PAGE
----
Do I need to register my copyright?

doineedtoregisterphotoCC0You own the copyright to your photographs from the moment you take them, and registration of a copyright claim is not a condition of copyright protection.[1] However, in United States courts, and particularly for works of U.S. origin, registration of your copyright brings advantages, including two major benefits:

  1. For works of U.S. origin, you may not file a lawsuit for infringement of your copyright until you have registered it. The only exception is that if you submitted a complete registration application that was rejected for some reason, then you may file a lawsuit for infringement if you provide notice of your suit to the Copyright Office. The Copyright Office may then join the suit on the issue of registrability. [2]
  2. Generally speaking, you may not recover attorney’s fees or statutory damages for infringement that took place before the effective date of registration. Statutory damages may be preferable when actual damages from the infringement are difficult to prove, or when a judge or jury wishes to punish the infringer. The effective date of registration is the date you filed a complete application, not when the application was processed, which may be months later. For published works, there is a grace period for registration for three months after first publication. [3]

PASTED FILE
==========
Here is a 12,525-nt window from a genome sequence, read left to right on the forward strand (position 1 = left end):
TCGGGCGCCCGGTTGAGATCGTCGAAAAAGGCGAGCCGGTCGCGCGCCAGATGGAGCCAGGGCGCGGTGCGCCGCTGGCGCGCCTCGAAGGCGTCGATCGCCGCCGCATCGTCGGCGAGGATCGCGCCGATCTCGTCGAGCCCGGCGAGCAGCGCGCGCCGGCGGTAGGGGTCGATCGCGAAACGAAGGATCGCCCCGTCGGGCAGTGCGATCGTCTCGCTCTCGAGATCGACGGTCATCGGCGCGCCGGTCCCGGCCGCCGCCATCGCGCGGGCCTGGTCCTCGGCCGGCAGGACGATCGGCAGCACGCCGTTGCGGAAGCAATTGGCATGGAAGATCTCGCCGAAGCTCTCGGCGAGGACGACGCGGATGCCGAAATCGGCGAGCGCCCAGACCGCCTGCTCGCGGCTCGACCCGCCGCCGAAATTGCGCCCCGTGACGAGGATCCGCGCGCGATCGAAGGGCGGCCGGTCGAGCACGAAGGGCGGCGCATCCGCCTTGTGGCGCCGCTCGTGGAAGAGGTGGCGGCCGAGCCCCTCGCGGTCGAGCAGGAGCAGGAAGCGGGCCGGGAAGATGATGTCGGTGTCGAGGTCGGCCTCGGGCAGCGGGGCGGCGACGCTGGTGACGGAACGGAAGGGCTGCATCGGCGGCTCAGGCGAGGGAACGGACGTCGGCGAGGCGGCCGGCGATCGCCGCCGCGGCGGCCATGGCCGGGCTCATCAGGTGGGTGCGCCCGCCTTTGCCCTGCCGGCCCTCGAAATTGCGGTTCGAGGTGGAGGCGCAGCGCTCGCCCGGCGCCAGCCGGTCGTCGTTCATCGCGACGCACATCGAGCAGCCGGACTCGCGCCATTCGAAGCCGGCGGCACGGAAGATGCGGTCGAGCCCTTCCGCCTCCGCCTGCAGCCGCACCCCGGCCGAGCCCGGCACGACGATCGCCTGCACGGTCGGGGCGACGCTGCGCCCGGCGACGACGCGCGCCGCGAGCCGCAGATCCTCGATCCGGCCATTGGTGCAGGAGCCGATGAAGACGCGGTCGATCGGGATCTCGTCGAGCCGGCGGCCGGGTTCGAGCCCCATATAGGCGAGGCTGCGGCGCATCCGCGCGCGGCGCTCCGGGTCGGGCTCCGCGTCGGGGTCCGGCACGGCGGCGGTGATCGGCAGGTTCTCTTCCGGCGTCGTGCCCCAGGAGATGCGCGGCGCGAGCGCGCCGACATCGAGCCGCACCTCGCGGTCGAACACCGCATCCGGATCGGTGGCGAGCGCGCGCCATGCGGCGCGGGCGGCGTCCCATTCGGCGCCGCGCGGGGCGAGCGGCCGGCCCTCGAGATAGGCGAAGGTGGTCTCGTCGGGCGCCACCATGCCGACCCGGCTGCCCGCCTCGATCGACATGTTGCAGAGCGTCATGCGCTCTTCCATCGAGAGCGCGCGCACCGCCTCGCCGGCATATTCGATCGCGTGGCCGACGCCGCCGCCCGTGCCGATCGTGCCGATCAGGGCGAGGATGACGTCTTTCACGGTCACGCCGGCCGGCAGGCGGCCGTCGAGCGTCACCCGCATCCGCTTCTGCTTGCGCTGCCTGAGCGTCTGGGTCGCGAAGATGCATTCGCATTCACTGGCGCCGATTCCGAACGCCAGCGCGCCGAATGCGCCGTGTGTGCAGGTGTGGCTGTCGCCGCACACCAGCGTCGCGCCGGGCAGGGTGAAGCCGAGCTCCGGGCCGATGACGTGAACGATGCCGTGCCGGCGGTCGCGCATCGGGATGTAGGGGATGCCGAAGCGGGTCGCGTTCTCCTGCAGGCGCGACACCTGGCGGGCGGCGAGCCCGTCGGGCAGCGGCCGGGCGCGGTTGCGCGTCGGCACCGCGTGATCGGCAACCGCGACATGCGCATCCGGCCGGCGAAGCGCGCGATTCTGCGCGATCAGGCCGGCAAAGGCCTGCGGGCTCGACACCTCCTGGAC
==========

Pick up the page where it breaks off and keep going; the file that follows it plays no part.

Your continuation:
In addition to these benefits, copyright registration also serves to create a public record of your copyright claim, and registration within five years of publication serves as prima facie evidence that the copyright is valid.

So in order to sue an infringer, you need to register your copyright, and you are in a much better position if you registered your copyright before the infringement took place. In short, registering your copyright provides stronger protection against infringement. For this reason, many photographers make copyright registration part of their normal workflow. It is worth noting that copyright registration is a unique feature of United States law. Other countries do not have such an elaborate system of registering copyright.

  1. 17 U.S.C. §408(a).
  2. 17 U.S.C. §411(a).
  3. 17 U.S.C. §412.

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